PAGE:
I did consider at a certain point the two timelines that the original season had. It was actually three — the past, the not-so-past and the present. I could have done it, but I didn’t feel it was going to serve the storytelling, and I think the challenge of having to understand the past without showing it to you was fascinating, and keeping it undercover for longer. So, I ditched that, and HBO was very happy. I did take some elements like the long drives, talking existential visions from both characters, and the opposing philosophical sides. It’s two different philosophies, very different from the first season, but all of those elements came naturally. It was nothing that I had to force on the story.
DEADLINE: How did you arrive at the unique set of themes the show grapples with, from Murdered and Missing Indigenous Women to environmental concerns?
LÓPEZ: Of the four movies I’ve directed, two of them deal with the disappearance and murder of women. It just happened to be in Latin America when I did it before, but I don’t think this type of violence understands borders on maps. It goes across borders, sadly, and it has always been a preoccupation for me, and when I made Tigers and showed it around the world, the Indigenous population responded very emotionally to the movie because they could recognize the same violence. So I knew that chances were if I was going to do a murder mystery, that it had to do with these themes.
The environmental theme came more slowly, when I started to understand the inner workings of northwest Alaska and the industries and the conflicts in the area. You just start to create this town, and the forces that pull energy inside it. Mining is a huge deal in that area of Alaska, and there’s constant conflict around the benefits of a burgeoning energy industry, but at the same time, the damage that it creates in an environment where people need the environment to survive. So, it’s just rich grounds to create the story.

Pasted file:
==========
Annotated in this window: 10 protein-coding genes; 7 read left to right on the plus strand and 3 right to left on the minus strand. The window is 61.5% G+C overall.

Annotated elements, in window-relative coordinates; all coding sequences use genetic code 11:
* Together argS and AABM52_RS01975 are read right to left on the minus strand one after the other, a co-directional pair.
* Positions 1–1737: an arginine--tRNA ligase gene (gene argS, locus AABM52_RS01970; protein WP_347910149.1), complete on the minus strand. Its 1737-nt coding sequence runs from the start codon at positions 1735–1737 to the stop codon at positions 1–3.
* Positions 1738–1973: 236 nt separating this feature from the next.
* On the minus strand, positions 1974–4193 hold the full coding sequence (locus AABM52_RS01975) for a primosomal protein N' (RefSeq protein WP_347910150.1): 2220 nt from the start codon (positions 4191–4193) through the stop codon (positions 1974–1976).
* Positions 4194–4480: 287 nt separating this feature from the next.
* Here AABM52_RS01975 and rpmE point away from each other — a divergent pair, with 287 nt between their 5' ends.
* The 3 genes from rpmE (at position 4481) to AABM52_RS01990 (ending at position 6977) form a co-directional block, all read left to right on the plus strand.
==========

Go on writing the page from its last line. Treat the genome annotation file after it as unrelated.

DEADLINE: The show’s setting within an icy world of darkness is exceptionally captivating. But did you kick yourself a bit when you began filming in Iceland and realized just how difficult the shoot would be?
LÓPEZ: Absolutely, and that happened the day I got a greenlight. Even before actually standing in the Arctic knowing that I was going to shoot there, I had been in Alaska to understand what I was writing, and I had eaten the food and sat with the families to understand my characters and the location, and it felt insane, the idea that I was going to go months and months north of the Arctic Circle. Then, I had been to Iceland years before, visiting. So, part of me was dying to get a greenlight and go, but part of me was dreading it. So finally when it was like, “It’s going to happen this year,” in 2022, it was like, “Yay!… F**k!”